Common Place: Common-Place and In & Out of Saskatchewan at the Art Museum, Toronto
By Terence Dick
Perhaps it’s a professional bias, but I don’t think curators should write. Leave the writing to the writers and stick with doing whatever it is that curators do. That is, give us things to look at and think about, but don’t make us read your explanations. Not only does that ruin all the fun, but it undercuts the authority of your essential gesture: bringing stuff together to generate meaning. Have faith in that and the viewers will manage. The work does the work for you. At least, that’s what I was thinking when I visited the Art Museum at U of T to see two exhibitions curated by Curatorial Studies Masters students. (It should be noted that I raised another concern about art and writing two years ago in response to the U of T Masters of Visual Studies MFA graduation exhibition, but that doesn’t mean I’m out to get my alma mater. I see textual interference in exhibitions all over; it’s just that local grad shows provide the clearest opportunity to see these habits in action and also explain where they emerge.)
Common Place: Common-Place, curated by Lillian O’Brien Davis, is an excellent demonstration of what good curation should accomplish: creating a whole greater than the sum of its parts. Catherine Telford Keogh’s circular slabs of stuff are the introductory and central gesture to this end as they present the same argument in microcosm. These dense assemblages (check out the list of materials in the example included above) are composed of seemingly random stuff (soap, straws, pickles, Chicklets) that mean little on their own, but when they’re encased in green Plexiglass and set within giant ashtrays, the refuse inevitably accrues an implication of meaning. And so the investigation, interpretation, and contemplation begin. Set up against similarly heterogeneous works – Patrick Cruz’s wall-painted intervention, Sojourner Truth Parson’s pink stucco and canvas cut-out paintings, and Walter Scott’s silicone and concrete-based stick figures – an energizing conversation begins about the ways in which we cobble together meaning from the stuff at hand. Erika DeFreitas’ disconnected dance on video with an unforgiving chair is the odd one out in this otherwise convivial collection. While the references to Édouard Glissant in the exhibition text provide a contextual garnish, there is enough going in the gallery for a hearty meal.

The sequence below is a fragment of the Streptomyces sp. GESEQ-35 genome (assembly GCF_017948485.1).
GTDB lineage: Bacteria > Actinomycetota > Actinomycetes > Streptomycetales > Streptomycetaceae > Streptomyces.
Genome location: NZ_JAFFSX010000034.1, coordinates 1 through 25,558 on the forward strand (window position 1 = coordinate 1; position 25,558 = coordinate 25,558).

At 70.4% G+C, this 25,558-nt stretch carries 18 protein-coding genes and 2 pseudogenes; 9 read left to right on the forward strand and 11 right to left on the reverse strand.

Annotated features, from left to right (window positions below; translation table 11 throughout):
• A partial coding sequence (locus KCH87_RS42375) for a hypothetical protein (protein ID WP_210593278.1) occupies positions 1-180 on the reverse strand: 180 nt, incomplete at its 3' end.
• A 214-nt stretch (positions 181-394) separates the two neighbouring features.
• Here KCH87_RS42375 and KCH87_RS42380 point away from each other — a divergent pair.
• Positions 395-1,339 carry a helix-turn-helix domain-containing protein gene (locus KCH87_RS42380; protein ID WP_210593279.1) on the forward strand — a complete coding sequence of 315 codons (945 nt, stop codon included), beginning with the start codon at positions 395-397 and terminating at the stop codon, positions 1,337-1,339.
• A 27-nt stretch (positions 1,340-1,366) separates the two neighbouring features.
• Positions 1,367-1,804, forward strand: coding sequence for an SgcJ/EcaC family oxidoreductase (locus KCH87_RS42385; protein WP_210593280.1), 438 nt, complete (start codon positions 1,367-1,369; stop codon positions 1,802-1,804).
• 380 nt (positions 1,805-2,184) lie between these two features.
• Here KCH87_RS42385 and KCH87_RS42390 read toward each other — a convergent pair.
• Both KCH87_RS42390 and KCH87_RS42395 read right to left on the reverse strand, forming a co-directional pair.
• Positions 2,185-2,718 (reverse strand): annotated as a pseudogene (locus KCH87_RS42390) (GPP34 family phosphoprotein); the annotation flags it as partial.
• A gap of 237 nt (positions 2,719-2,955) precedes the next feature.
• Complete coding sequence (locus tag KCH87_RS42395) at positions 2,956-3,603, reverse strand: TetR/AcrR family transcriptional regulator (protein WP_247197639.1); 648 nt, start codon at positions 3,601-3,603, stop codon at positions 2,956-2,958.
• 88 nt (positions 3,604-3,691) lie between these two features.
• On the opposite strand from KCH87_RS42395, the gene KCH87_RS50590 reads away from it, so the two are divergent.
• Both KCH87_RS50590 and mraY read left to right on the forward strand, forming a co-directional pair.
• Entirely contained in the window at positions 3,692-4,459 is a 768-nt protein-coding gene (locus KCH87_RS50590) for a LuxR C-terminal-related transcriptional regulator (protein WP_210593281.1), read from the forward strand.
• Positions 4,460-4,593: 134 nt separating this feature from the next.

In & Out of Saskatchewan, curated by Kate Whiteway, relies on historical context rather than theoretical support, so the curatorial contributions lean more to the informative and away from the explanatory. That said, there is a reward in perusing the exhibition first without reading any texts (I recommend this for all art excursions) to highlight the consistency of aesthetic sustained over the decades on display.
Whiteway could have easily riffed on the plain/plane homonym with her artists’ sustained emphasis on the level landscape and flatness of the art (particularly painting). I haven’t been to Saskatchewan, but I’ve heard enough to know the horizon is an inescapable part of the experience. Combine that with a visit from the majordomo of American modernism Clement Greenberg recounted in the pages of the Spring 1963 issue of Canadian Art (included in the exhibition) and you set the stage for Roy Kiyooka’s abstractions, Theodore Wan’s conceptualism, and Edward Poitras’ post-minimalist, politically-charged actions. The latter’s 1988 Offensive/Defensive adds colonial history to the landscape/modernism binary by turning a strip of replanted grass into a searing evocation of land theft and land rights. More recent works by Tammi Campbell and Dagmara Genda add a postmodern spin to the proceedings with their self-aware backward glances.
Both exhibitions give you plenty to look at, so save the reading until later. There is also a solo exhibition by Abdi Osman that adds intersectionality to the type of photographic portraiture that sees subjectivity as a performance and a series of immersive screening rooms by Carrie Mae Weems that demands an entire afternoon of viewing. The quality of these shows and their collected heft are as good as any museum experience you’re going to get, so kudos to the curators for making it so.
See Art Museum’s listing on Akimbo here.
Terence Dick is a freelance writer living in Toronto. His art criticism has appeared in Canadian Art, BorderCrossings, Prefix Photo, Camera Austria, Fuse, Mix, C Magazine, Azure, and The Globe and Mail. He is the editor of Akimblog. You can follow his quickie reviews and art news announcements on Twitter @TerenceDick.